Well , I 'm also in Europe,  so if you let me know about your sources for tips here, even the threaded ones, that would be greatly appreciated! 

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Threaded one https://www.dictum.com/fr/pieces-de-rechange-jkc/pointe-interchangeable-inox-a-filetage-m5-violoncelle-pro-pointe-tres-pointue-434101

I'm working with a company whose main activity is boilermaking (chaudronnerie in french) that performs special metal equipment for my job, they can have steel rods to be machined to any shape including a tip such as the Saddle Rider ones. Should cost more than buying it directly but if you consider the shipping costs I will be less.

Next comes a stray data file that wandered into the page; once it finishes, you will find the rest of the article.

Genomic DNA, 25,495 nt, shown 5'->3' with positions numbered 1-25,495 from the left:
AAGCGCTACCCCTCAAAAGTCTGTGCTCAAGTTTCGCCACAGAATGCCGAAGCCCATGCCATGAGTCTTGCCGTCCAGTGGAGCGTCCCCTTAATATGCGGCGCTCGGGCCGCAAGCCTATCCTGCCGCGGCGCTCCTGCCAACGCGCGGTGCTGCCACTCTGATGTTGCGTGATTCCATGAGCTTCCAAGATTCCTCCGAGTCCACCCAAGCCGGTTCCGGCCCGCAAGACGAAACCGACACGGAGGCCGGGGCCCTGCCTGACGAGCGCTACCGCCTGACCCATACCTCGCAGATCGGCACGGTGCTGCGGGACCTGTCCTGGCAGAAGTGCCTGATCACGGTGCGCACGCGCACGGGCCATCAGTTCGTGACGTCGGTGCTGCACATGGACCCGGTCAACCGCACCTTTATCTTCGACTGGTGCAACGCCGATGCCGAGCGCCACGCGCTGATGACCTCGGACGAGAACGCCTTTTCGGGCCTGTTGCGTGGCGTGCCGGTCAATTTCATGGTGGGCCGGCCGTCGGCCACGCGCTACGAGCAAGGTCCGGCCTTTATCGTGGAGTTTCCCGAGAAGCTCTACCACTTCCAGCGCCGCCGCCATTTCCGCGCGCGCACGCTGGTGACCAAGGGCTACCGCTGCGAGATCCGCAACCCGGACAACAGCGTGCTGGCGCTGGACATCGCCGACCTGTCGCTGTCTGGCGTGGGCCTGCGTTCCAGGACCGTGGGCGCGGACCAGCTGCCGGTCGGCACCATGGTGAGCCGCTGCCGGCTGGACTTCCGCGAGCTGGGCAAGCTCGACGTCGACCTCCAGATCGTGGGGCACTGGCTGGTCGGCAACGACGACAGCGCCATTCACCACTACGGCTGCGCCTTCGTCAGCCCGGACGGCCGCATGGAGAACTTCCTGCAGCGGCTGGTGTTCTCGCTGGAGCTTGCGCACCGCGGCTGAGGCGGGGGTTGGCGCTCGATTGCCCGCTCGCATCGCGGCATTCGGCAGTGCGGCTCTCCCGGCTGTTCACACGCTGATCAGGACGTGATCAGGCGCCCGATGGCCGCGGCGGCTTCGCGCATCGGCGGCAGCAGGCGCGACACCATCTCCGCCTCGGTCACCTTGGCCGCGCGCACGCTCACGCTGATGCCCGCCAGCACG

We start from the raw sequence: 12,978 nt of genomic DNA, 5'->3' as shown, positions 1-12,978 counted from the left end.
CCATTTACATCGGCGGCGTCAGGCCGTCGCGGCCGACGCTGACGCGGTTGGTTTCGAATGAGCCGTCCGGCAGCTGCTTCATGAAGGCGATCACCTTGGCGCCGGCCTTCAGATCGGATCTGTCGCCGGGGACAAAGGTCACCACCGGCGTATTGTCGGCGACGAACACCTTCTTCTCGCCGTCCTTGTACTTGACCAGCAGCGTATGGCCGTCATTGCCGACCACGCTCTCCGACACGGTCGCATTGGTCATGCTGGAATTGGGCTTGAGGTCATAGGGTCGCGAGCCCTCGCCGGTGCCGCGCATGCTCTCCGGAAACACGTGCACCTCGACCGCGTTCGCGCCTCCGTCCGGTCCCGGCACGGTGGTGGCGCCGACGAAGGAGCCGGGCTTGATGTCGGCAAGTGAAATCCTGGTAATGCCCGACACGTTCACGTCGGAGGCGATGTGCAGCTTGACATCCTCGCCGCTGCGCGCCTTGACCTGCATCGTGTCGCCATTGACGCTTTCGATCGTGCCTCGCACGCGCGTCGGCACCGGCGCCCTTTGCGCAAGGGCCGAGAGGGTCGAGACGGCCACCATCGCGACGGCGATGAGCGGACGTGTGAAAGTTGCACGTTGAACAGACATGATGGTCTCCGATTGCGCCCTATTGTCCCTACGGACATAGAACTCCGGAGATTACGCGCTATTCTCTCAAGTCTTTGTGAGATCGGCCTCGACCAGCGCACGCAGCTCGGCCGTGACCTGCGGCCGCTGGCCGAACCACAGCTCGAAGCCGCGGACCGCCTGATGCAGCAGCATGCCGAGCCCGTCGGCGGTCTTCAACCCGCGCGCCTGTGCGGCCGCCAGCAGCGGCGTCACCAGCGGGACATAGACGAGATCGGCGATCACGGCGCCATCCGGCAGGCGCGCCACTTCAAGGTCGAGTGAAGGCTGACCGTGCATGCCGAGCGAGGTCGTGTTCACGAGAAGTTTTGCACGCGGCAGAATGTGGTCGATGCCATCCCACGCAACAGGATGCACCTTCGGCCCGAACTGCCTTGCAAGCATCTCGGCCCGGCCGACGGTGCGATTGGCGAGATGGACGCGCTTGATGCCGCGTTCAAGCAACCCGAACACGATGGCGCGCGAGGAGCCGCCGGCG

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Strange, cannot access the site.

 

Edit: ok accessed using my phone, don't know why can't access with my computer....

Indeed, endpins transmit the sound to the floor so it would make sens to use the endpin that transmit the most with cello podiums ! But I'm not sure that we understand everything that is happening physically in a cello... is the "Krentz" theory true ? You need the endpin to "resist" vibration so it is sent back to the cello for more sound ? And the "Faster" theory that claims air and sound needs to be "drained" out from the cello ? .... :(